The entire criminal justice system was infiltrated by organised crime gangs, according to a secret Scotland Yard report leaked to The IndependentIn 2003 Operation Tiberius found that men suspected of being Britain’s most notorious criminals had compromised multiple agencies, including HM Revenue & Customs, the Crown Prosecution Service, the City of London Police and the Prison Service, as well as pillars of the criminal justice system including juries and the legal profession. The strategic intelligence scoping exercise – “ratified by the most senior management” at the Met – uncovered jurors being bought off or threatened to return not-guilty verdicts; corrupt individuals working for HMRC, both in the UK and overseas; and “get out of jail free cards” being bought for £50,000. The report states that the infiltration made it almost impossible for police and prosecutors to successfully pursue the organised gangs that police suspected controlled much of the criminal underworld. The author of Tiberius, which was compiled from intelligence sources including covert police informants, live telephone intercepts, briefings from the security services and thousands of historical files, came to the desperate conclusion: “Quite how much more damage could be done is difficult to imagine.” The fresh revelations come a day after The Independent revealed that Tiberius had concluded the Metropolitan Police suffered “endemic police corruption” at the time, and that some of Britain’s most dangerous organised crime syndicates were able to infiltrate New Scotland Yard “at will”. In its conclusions, the report stated: “The true assessment of the damage caused by these corrupt networks is impossible to make at this stage, until further proactive scoping has been undertaken. “However a statement by an experienced SIO [senior investigating officer] currently attached to SO 1(3) gives some indication of the depth of the problem in east and north-east London: ‘I feel that at the current time I cannot carry out an ethical murder investigation without the fear of it being compromised.’ “The ramifications of this statement are serious and disturbing and provide a snapshot of the current threat to the criminal justice system. Additionally the fact that none of these syndicates have been seriously disrupted over the last five years provides an insight into the effectiveness of their networks.” In one case identified by Tiberius, a leading criminal was acquitted of importing cannabis after he allegedly “bought” members of the jury hearing his case. A named police officer “was involved in some way or another”, according to the report. Tiberius also revealed the Met was concerned at the time with a national newspaper story on the ability of the Adams family to escape the law by penetrating the criminal justice system. In 1998, police appeared to have finally made a breakthrough when Tommy Adams was jailed for more than seven years for importing cannabis. However, the article cited by Tiberius stated that the “only reason the Adams family had allowed the prosecution to succeed and had not resorted to bribery or intimidation to thwart it, was because the other brothers wanted to teach Tommy a lesson for getting involved in crimes they had not authorised”. The article concluded: “Witnesses terrified into silence, dodgy jurors, bent lawyers, bent policemen and bent CPS clerks – all are part of the same cancer eating away at justice. A cure for the malady will not be easy to come by. Perhaps we should begin by acknowledging that the patient is sick.” Tiberius disclosed that the Met interviewed the journalist who wrote the story after the murder of Solly Nahome, a Jewish money launderer credited as the “brains” behind the Adams’ criminal empire. The reporter stated one of her journalistic sources on the family was a corrupt police officer but did not disclose who it was. Another case of corruption beyond the Met, identified by Tiberius, included intelligence of alleged foul play within HMRC, which is supposed to lead the UK’s fight against white-collar crime such as money laundering. In 2000, according to Tiberius, a key police informant was secretly helping Scotland Yard with an investigation into the importation of £10m of heroin by a Turkish gang in north London. The deal went wrong, the informant was tortured in a cellar and “an attempt was made to sever his fingers with a pair of garden shears”. His associate was also attacked and had “three fingers chopped off with a machete”. The henchman Tiberius alleged had committed the assaults was the son of a named Met detective, who repeatedly tried to impede police inquiries into the case, according to Tiberius. He also had a corrupt relationship with a named detective sergeant then based in Marylebone police station who is suspected to have “organised cheque frauds”. Research conducted by The Independent suggests that none of the three men has ever been prosecuted. The Turkish drug dealer was later convicted and told police he was an HMRC informant. He said he knew of “corrupt contacts within the police” and had a Cyprus-based customs officer as a handler who “took money off him”. Alastair Morgan, whose brother Daniel was murdered in 1987 before he could expose links between Met officers and organised crime, told The Independent: “Despite all the protestations by police that things have changed since the ‘bad old days’, this doesn’t surprise me in the slightest. “The police have no desire to tackle this. It would be too damaging to have it all aired in open court. The Met is a highly political organisation.” Scotland Yard said: “[We] will not tolerate any behaviour by our officers and staff which could damage the trust placed in police by the public. We are determined to pursue corruption in all its forms and with all possible vigour. All such allegations and intelligence are taken extremely seriously.”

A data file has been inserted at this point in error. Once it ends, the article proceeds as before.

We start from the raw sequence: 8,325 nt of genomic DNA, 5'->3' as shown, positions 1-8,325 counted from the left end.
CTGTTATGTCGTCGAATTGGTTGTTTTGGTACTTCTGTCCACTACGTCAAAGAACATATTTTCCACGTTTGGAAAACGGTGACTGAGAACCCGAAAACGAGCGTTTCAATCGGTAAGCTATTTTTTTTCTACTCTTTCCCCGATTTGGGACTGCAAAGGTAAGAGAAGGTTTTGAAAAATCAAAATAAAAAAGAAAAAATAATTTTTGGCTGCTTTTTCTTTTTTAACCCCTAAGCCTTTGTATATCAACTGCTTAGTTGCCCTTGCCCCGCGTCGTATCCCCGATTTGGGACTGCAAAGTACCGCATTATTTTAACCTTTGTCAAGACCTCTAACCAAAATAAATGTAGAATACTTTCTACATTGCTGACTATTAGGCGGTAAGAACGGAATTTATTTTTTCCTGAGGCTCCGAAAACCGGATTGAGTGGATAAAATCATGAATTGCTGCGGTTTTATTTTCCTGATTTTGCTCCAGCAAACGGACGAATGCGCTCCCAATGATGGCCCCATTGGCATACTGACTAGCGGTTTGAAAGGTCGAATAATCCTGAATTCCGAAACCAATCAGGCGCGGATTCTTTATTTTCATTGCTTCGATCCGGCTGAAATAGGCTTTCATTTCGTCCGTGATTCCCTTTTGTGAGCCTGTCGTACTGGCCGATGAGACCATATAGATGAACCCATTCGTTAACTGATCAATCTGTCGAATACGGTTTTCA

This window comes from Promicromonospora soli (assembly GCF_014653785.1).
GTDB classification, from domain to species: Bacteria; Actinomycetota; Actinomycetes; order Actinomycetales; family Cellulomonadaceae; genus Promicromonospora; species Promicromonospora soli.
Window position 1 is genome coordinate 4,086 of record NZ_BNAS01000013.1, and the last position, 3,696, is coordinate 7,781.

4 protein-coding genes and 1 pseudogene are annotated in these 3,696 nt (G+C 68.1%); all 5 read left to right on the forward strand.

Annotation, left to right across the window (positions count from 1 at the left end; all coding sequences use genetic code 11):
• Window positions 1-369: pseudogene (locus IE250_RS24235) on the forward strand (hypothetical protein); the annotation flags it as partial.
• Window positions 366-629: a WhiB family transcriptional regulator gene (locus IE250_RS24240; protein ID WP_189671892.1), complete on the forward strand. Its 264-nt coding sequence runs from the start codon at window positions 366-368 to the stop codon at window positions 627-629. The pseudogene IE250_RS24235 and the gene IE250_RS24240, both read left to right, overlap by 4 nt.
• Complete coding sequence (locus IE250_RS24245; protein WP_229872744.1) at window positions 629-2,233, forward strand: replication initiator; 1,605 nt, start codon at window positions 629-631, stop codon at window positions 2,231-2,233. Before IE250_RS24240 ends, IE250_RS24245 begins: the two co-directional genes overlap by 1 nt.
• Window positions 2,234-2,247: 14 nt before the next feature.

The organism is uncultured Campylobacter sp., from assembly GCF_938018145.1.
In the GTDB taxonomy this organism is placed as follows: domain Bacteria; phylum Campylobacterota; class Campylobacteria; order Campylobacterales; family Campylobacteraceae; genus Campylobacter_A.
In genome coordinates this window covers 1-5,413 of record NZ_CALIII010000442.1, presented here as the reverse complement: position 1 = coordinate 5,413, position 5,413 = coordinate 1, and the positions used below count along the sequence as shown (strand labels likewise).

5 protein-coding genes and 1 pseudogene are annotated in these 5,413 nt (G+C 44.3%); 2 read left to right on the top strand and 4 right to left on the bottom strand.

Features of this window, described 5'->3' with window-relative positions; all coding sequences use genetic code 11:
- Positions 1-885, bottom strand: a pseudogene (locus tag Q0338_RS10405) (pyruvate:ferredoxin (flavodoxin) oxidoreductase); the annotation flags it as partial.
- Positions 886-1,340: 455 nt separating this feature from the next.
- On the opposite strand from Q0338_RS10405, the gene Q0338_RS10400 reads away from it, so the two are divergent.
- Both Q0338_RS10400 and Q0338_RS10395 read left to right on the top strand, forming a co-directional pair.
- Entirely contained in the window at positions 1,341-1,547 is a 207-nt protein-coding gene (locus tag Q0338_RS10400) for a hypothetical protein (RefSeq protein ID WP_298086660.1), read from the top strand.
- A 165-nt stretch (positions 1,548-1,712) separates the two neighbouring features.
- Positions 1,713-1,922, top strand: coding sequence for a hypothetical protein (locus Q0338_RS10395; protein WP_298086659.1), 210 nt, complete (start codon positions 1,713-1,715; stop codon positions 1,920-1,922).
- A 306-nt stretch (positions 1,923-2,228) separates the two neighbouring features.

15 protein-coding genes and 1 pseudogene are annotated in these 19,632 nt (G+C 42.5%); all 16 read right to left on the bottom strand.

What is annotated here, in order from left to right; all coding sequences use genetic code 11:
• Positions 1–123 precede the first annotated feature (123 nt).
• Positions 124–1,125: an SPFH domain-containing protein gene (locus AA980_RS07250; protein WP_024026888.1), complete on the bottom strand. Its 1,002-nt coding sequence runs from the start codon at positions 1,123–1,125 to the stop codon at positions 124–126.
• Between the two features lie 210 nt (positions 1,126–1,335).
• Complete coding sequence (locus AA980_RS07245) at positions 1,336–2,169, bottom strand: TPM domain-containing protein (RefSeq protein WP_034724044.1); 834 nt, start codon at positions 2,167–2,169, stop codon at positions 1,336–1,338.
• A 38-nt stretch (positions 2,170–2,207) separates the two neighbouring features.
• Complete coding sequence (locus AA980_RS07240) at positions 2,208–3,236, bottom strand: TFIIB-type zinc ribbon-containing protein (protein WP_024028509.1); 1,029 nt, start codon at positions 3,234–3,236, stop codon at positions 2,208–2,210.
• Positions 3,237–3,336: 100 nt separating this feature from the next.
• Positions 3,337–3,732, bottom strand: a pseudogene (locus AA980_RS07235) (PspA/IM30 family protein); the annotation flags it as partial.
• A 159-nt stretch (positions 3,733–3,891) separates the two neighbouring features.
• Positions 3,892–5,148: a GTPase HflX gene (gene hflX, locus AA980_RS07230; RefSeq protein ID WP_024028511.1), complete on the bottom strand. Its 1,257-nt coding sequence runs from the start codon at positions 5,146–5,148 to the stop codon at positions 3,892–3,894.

If you can define Ariel Sharon's legacy in one line, citing just one of his dramatic actions, then you have missed most of the man. The former Israeli prime minister led a life that looks much like the history of his country, filled with trauma, heartbreak, creativity, bloodshed and transformation. He aroused intense hatred from his enemies and profound admiration from his followers. He had strong opinions, took bold, risky actions. He made brilliant moves and disastrous mistakes. Sharon stood at the center of the greatest disputes, the most feverish controversies in the country's history. And then he stunned the world with a radical change of heart. The brazen right-wing hardliner remains a target of hatred for many in the Arab world. And yet, when he suffered a devastating stroke in 2006, he had undergone a breathtaking political conversion. Once a major proponent of the plan to build Jewish settlements in territories captured during the 1967 Six Day War, he had decided it was time for Israel to withdraw from much of the territory. As he told the New York Times' William Safire in 2004, he didn't believe the Palestinian leaders would respect a peace agreement, but he didn't want Israel to rule over millions of Palestinians. So, he said, "I discussed this between me and myself and came up with a new initiative." Initially, nobody liked his idea very much. "In Israel, the right does not like me to do it, and the left cannot do it," he said, "but you don't wait forever." Despite bitter protests from his former allies and stiff resistance from the settlers, he carried out the "Disengagement" in 2005, removing every single settler and every Israeli soldier from the Gaza Strip. And he cryptically spoke of more "painful compromises" to come. "We yearn for peace with our neighbors," he said to Israelis, "even at the price of painful concessions." There is every reason to believe he was preparing to withdraw Israeli settlements from much of the West Bank, as well. Had Sharon stayed in office, the Israel-Palestinian conflict would look very different today. Sharon embodied the Israeli dilemma of how to obtain peace while maintaining security. As he had predicted years earlier, the withdrawal from Gaza ultimately turned the territory into a launching pad for attacks against Israeli towns. And yet, few Israelis wish their country still occupied the Strip. The larger-than-life prime minister helped his country survive in a deeply hostile region, where Israel's neighbors made it clear from the day the state was founded that they would find it the happiest of outcomes if the Jewish state would cease to exist. But he also drove Israel into terrible quagmires. Barely 20 years old in 1948, he sustained multiple injuries fighting in a war against half a dozen Arab countries, which attacked the moment Israel declared its independence. In 1973, when Egyptian and Syrian armies crossed into Israel on Yom Kippur, while much of the country was fasting for the calendar's holiest day, Israel appeared at risk of falling. Egyptian forces were headed for Tel Aviv. It was Sharon who devised and executed a plan to cross the Suez Canal, cut off and encircle part of the Egyptian army, a plan that helped Israel win the war and pave the road to peace. He suffered head injuries in battle but kept on fighting. Pictures of Sharon with his head bandaged while winning the war became iconic, a metaphor for a country battered, creative, resilient. He was the defense minister who carried out the withdrawal of all Israelis, including settlers, from the Sinai Peninsula in exchange for peace with Egypt. The darkest, most destructive chapter in Sharon's life unfolded in Lebanon in 1982 when he was defense minister. It is by that chapter that most Arabs remember him. Back then, Israeli civilians were coming under constant attack from the Palestinian Liberation Organization, the PLO, which had become a state-within-a state inside Lebanon. Sharon launched an invasion to remove the PLO, allying Israeli forces with Lebanon's Christian militias, the Phalangists. Israeli forces allowed Phalangist fighters to enter the Palestinian refugee camps of Sabra and Shatilla in Beirut to clear out Palestinian militias. Instead, the Phalangists committed horrific massacres of civilians. Contrary to what many believe, Sharon had no knowledge that the massacres would occur. An Israeli commission of inquiry found that despite previous excesses by the Christian militias, Israel had concluded that Phalangist forces had reached a stage of maturity that would "ensure that such actions would not repeat themselves." Given the sectarian passions, it was reckless to allow the Christian militias into the camp. The Israeli inquiry headed by the country's President of the Supreme Court, the Kahan Commission, found Sharon bore "personal responsibility" and recommended his removal from office. Israelis were seething at him and their government. He rejected the charges and refused to step down. Israeli peace activists launched protests to push for his removal. When a hand grenade was detonated in one demonstration, killing an Israeli protester, Sharon finally stepped down. Eventually, Sharon rose again. He had never cared much what people thought about him and was never one to follow ideological fashion. That was probably a result of his childhood. When he was born in 1928, his parents had settled in a socialist farming community, but rejected their neighbors' views on communal living. Sharon and his family were outsiders in their own home. He learned to think for himself and follow his instincts rather than the crowd. He had reached the height of his career in 2006 when it suddenly ended from a massive stroke that put him in a coma. Before his illness, Sharon had found a new path. He broke with his rightist party, the Likud, in a rift that put him on the opposite side of other hardline stalwarts such as today's Prime Minister Benjamin Netanyahu. Sharon created the Kadima (forward) party ahead of elections he was poised to win in a landslide. When he was incapacitated, Kadima won. His deputy Ehud Olmert became prime minister and carried on with peace talks, which ultimately foundered. Sharon had hand-picked Tzipi Livni to join him in Kadima. She is now a leading advocate of concessions for peace and member of Israel's negotiating team. Despite his missteps, Israelis trusted Sharon as a strong defender of their security. That meant that when he was prepared to take risks for peace, they were ready to join him. That's why he won elections while vowing to undertake "painful compromises." That's why it was so demoralizing when he suddenly left the stage. Israelis, including Netanyahu, know that peace will not be possible without some risk-taking. The question is the extent of the danger they are prepared to accept. His life showed the complex link between security, peace and politics. And he showed once again that it is often the fiercest warriors who take risks for peace. It was another Israeli right-wing leader, Menachem Begin, who made peace with Egypt. It was Yitzhak Rabin, a respected general, who shook hands with Yasser Arafat on the White House lawn. It was Sharon, an architect of the settler movement, who said settlements had to be removed. He left a complicated legacy, defending his country from those who would destroy it, and taking on those who disagreed with his controversial views at home.